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Libya Jails Officials for Dam Collapse 09/25 06:41

   

   CAIRO (AP) -- Libya's chief prosecutor said Monday he ordered the detention 
of eight current and former officials pending his investigation into the 
collapse of two dams earlier this month, a disaster that sent a wall of water 
several meters high through the center of a coastal city and left thousands of 
people dead.

   The two dams outside the city of Derna broke up on Sep. 11 after they were 
overwhelmed by Storm Daniel, which caused heavy rain across eastern Libya. The 
failure of the structures inundated as much as a quarter of the city, officials 
have said, destroying entire neighborhoods and sweeping people out to sea.

   Government officials and aid agencies have given estimated death tolls 
ranging from more than 4,000 to over 11,000. The bodies of many of the people 
killed still are under rubble or in the Mediterranean, according to search 
teams.

   A statement by the office of General Prosecutor al-Sidiq al-Sour said 
prosecutors on Sunday questioned seven former and current officials with the 
Water Resources Authority and the Dams Management Authority over allegations 
that mismanagement, negligence and mistakes contributed to the disaster.

   Derna Mayor Abdel-Moneim al-Ghaithi, who was sacked after the disaster, was 
also questioned, the statement said.

   Prosecutors ordered the eight to be jailed pending the investigation, the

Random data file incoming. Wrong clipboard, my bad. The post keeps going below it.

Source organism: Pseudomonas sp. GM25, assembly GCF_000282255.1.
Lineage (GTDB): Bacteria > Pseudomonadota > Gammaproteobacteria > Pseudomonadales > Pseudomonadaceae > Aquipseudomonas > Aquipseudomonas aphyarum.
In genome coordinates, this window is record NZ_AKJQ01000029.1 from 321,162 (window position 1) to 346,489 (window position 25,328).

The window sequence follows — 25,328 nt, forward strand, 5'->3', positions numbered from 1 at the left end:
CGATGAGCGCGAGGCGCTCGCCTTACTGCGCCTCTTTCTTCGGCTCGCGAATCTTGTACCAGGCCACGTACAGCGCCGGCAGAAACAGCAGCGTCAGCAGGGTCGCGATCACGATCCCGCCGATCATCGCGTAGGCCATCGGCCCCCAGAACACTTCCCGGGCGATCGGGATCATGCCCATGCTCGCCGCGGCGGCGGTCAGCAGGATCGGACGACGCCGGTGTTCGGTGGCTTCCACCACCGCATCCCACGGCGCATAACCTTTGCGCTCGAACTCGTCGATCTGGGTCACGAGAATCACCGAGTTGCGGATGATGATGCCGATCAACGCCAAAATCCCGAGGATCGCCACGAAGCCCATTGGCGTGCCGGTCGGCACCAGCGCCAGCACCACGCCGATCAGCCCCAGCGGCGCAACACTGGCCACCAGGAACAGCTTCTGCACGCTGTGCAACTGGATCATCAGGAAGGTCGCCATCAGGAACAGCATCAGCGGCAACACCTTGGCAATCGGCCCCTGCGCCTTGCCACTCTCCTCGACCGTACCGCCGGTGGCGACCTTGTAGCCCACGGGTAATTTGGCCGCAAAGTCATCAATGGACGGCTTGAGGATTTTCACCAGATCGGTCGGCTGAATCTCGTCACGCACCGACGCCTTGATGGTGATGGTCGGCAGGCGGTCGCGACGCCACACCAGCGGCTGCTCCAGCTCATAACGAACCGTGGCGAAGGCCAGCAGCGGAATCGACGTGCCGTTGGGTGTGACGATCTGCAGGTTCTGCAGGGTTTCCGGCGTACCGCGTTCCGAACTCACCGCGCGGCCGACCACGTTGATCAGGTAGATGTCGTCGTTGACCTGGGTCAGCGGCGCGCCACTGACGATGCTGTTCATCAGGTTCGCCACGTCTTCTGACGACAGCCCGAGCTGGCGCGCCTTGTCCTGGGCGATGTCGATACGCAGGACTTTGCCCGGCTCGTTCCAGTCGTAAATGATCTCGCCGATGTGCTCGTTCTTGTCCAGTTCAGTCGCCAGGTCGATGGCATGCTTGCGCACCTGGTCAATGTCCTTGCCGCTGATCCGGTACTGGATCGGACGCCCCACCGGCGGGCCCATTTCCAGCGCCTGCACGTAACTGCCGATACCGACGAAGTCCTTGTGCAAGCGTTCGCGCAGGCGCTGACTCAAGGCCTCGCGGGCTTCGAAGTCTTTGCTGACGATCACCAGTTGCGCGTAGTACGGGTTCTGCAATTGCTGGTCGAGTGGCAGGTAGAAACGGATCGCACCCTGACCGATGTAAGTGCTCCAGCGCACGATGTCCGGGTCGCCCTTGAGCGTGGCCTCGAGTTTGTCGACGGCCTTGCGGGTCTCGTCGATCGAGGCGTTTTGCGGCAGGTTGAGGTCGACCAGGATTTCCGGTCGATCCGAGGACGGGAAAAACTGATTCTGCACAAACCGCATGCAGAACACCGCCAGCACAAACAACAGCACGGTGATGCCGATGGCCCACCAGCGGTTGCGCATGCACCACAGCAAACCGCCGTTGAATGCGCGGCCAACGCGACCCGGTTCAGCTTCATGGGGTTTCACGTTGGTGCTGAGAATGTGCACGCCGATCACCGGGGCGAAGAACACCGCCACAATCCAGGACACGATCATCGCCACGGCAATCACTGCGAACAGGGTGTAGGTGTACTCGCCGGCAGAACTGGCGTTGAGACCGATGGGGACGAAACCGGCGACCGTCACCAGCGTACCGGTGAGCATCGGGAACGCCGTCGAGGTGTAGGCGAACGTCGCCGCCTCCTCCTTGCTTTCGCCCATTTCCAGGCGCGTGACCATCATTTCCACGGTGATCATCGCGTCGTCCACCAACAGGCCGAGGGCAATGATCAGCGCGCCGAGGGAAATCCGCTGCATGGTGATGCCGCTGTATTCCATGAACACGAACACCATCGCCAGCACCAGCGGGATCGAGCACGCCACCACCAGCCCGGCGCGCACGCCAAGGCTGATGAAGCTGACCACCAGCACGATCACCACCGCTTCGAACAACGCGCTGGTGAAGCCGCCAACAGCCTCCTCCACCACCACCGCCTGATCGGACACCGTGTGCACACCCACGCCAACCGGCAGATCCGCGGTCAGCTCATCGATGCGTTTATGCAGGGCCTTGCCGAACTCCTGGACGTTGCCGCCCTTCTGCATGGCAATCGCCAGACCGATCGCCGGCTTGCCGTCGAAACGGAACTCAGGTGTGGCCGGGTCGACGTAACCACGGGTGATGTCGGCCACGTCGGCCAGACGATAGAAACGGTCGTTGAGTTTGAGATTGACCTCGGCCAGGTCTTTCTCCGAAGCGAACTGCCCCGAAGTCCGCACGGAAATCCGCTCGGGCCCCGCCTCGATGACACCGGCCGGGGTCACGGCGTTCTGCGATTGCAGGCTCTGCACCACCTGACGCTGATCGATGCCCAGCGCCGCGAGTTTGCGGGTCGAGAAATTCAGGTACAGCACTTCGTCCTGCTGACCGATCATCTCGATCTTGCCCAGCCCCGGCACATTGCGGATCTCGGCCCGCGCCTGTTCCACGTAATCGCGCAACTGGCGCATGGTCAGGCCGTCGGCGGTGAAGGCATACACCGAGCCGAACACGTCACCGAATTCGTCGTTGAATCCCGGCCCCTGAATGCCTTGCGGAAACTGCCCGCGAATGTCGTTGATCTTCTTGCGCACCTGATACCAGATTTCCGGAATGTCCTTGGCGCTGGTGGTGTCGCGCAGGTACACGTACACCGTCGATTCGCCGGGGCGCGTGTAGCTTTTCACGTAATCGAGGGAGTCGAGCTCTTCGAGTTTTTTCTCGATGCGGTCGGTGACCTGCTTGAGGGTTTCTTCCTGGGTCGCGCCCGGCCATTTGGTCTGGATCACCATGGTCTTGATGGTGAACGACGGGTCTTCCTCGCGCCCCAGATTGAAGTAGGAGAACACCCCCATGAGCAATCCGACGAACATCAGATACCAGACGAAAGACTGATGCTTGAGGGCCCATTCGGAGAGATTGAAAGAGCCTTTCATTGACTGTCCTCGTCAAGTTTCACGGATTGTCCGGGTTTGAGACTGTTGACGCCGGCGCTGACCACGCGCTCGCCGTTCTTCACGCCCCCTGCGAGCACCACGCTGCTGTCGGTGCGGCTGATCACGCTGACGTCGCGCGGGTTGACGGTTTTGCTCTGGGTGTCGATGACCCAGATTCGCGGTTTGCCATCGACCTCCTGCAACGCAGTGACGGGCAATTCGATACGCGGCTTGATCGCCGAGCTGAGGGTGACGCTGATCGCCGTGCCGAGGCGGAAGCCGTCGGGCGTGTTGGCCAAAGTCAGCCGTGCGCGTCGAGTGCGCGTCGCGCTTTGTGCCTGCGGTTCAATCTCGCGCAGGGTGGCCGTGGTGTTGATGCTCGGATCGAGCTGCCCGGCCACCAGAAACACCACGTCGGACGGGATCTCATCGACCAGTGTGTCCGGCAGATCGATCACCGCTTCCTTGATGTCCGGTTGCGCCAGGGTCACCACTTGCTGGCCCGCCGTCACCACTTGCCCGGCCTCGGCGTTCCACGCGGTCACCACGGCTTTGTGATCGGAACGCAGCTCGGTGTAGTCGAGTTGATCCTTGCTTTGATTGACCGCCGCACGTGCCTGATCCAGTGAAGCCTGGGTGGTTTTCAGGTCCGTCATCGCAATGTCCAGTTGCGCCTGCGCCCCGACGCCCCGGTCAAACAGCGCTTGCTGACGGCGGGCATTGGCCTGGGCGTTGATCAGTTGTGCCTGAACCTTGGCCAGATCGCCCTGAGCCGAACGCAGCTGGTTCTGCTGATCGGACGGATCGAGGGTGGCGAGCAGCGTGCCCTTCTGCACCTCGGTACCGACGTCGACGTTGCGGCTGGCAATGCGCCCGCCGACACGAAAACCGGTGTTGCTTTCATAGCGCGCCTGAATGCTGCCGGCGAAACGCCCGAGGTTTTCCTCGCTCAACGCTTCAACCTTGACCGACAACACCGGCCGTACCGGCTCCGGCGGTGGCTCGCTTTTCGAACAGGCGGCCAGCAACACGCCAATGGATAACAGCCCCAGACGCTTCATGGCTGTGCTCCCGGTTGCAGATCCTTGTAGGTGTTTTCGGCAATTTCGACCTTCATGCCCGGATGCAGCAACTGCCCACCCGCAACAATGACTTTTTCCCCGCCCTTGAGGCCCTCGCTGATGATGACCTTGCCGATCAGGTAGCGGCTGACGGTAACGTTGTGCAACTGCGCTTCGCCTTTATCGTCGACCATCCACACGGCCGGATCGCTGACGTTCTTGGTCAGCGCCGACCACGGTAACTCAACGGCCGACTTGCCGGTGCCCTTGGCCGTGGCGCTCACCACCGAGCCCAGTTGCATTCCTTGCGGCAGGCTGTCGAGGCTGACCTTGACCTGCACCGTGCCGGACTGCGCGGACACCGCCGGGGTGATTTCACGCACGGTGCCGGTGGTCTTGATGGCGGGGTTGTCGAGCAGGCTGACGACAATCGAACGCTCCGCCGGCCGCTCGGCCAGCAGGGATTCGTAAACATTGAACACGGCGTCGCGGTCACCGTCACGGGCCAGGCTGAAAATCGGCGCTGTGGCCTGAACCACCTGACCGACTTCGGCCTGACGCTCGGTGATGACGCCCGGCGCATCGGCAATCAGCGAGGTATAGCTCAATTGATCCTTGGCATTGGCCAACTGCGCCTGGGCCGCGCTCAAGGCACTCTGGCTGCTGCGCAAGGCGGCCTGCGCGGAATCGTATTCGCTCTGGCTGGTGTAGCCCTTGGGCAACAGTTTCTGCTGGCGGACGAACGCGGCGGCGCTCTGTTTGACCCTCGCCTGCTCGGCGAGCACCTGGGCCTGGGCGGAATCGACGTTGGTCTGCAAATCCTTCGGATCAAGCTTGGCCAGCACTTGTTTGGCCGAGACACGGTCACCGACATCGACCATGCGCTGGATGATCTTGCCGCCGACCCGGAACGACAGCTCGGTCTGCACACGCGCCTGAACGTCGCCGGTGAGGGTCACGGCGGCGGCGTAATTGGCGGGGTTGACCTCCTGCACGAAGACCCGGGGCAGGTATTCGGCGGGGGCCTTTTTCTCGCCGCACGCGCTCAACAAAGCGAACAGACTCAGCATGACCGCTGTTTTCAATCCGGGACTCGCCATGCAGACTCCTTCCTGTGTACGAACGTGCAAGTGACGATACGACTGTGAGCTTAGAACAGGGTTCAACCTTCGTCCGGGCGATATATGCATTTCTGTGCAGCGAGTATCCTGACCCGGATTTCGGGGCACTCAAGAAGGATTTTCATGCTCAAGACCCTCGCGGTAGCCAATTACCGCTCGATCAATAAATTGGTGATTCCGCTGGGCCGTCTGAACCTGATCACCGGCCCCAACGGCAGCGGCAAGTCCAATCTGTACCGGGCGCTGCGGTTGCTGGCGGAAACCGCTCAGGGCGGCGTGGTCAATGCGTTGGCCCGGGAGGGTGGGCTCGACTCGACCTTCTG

statement added.

   The dams were built by a Yugoslav construction company in the 1970s above 
Wadi Derna, a river valley which divides the city. They were meant to protect 
the city from flash floods, which are not uncommon in the area. The dams were 
not maintained for decades, despite warnings by scientists that they may burst.

   A report by a state-run audit agency in 2021 said the two dams hadn't been 
maintained despite the allocation of more than $2 million for that purpose in 
2012 and 2013.

   A Turkish firm was contracted in 2007 to carry out maintenance on the two 
dams and to build a third one in between them. The firm, Arsel Construction 
Company Ltd., said on its website that it completed its work in November 2012. 
It didn't respond to an email seeking further comment.

   Two weeks on, local and international teams were still digging through mud 
and hollowed-out buildings, looking for bodies. They also combing the 
Mediterranean off Derna, searching for boding swept away in the floods.

   The floods have left as many as a third of Derna's housing and 
infrastructure damaged, according to the U.N.'s Office for Coordination of 
Humanitarian Affairs, or OCHA. Authorities have evacuated the most impacted 
part of the city, leaving only search and ambulance teams, OCHA said.

   The World Health Organization says more than 4,000 deaths have been 
registered dead, including foreigners, but a previous death toll given by the 
head of Libya's Red Crescent was at 11,300. The U.N. Office for the 
Coordination of Humanitarian Affairs says at least 9,000 people are still 
missing.

   The storm hit other areas in eastern Libya, including the towns of Bayda, 
Susa, Marj and Shahatt. Tens of thousands of people have been displaced in the 
region and took shelter in schools and other government buildings.

   The questioning and jailing of officials were a first crucial step by the 
chief prosecutor in his investigation which is likely to face daunting 
challenges due to the country's yearslong division.

   Since 2014, eastern Libya has been under the control of Gen. Khalifa Hifter 
and his self-styled Libyan National Army. A rival government, based in the 
capital, Tripoli, controls most national funds and oversees infrastructure 
projects. Neither tolerates dissent.

   The Supreme Council of State, an advisory body based in Tripoli, has called 
for a "thorough international investigation," echoing a call by many residents 
across Libya. Such call mirrors the deep mistrust in state institutions.

 
 
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